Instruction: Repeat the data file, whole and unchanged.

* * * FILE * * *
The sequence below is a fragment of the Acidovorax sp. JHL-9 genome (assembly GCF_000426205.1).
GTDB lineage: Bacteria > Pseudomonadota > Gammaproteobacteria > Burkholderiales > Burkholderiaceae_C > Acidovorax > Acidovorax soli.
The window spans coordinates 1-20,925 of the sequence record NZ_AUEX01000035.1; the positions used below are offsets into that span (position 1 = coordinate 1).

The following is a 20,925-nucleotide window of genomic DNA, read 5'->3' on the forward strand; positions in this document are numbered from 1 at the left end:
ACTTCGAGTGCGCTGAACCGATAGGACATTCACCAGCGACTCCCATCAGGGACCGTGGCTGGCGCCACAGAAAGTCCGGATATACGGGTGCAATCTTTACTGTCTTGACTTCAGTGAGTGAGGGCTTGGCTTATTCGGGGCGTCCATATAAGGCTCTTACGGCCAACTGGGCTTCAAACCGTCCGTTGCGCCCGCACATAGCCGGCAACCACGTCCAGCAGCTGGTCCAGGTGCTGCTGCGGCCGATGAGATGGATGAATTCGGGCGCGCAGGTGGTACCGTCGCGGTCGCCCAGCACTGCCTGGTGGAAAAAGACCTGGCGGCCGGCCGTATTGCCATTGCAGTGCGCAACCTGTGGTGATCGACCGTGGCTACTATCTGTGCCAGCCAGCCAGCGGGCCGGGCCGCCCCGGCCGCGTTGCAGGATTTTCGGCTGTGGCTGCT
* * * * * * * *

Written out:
The sequence below is a fragment of the Acidovorax sp. JHL-9 genome (assembly GCF_000426205.1).
GTDB lineage: Bacteria > Pseudomonadota > Gammaproteobacteria > Burkholderiales > Burkholderiaceae_C > Acidovorax > Acidovorax soli.
The window spans coordinates 1-20,925 of the sequence record NZ_AUEX01000035.1; the positions used below are offsets into that span (position 1 = coordinate 1).

The following is a 20,925-nucleotide window of genomic DNA, read 5'->3' on the forward strand; positions in this document are numbered from 1 at the left end:
ACTTCGAGTGCGCTGAACCGATAGGACATTCACCAGCGACTCCCATCAGGGACCGTGGCTGGCGCCACAGAAAGTCCGGATATACGGGTGCAATCTTTACTGTCTTGACTTCAGTGAGTGAGGGCTTGGCTTATTCGGGGCGTCCATATAAGGCTCTTACGGCCAACTGGGCTTCAAACCGTCCGTTGCGCCCGCACATAGCCGGCAACCACGTCCAGCAGCTGGTCCAGGTGCTGCTGCGGCCGATGAGATGGATGAATTCGGGCGCGCAGGTGGTACCGTCGCGGTCGCCCAGCACTGCCTGGTGGAAAAAGACCTGGCGGCCGGCCGTATTGCCATTGCAGTGCGCAACCTGTGGTGATCGACCGTGGCTACTATCTGTGCCAGCCAGCCAGCGGGCCGGGCCGCCCCGGCCGCGTTGCAGGATTTTCGGCTGTGGCTGCT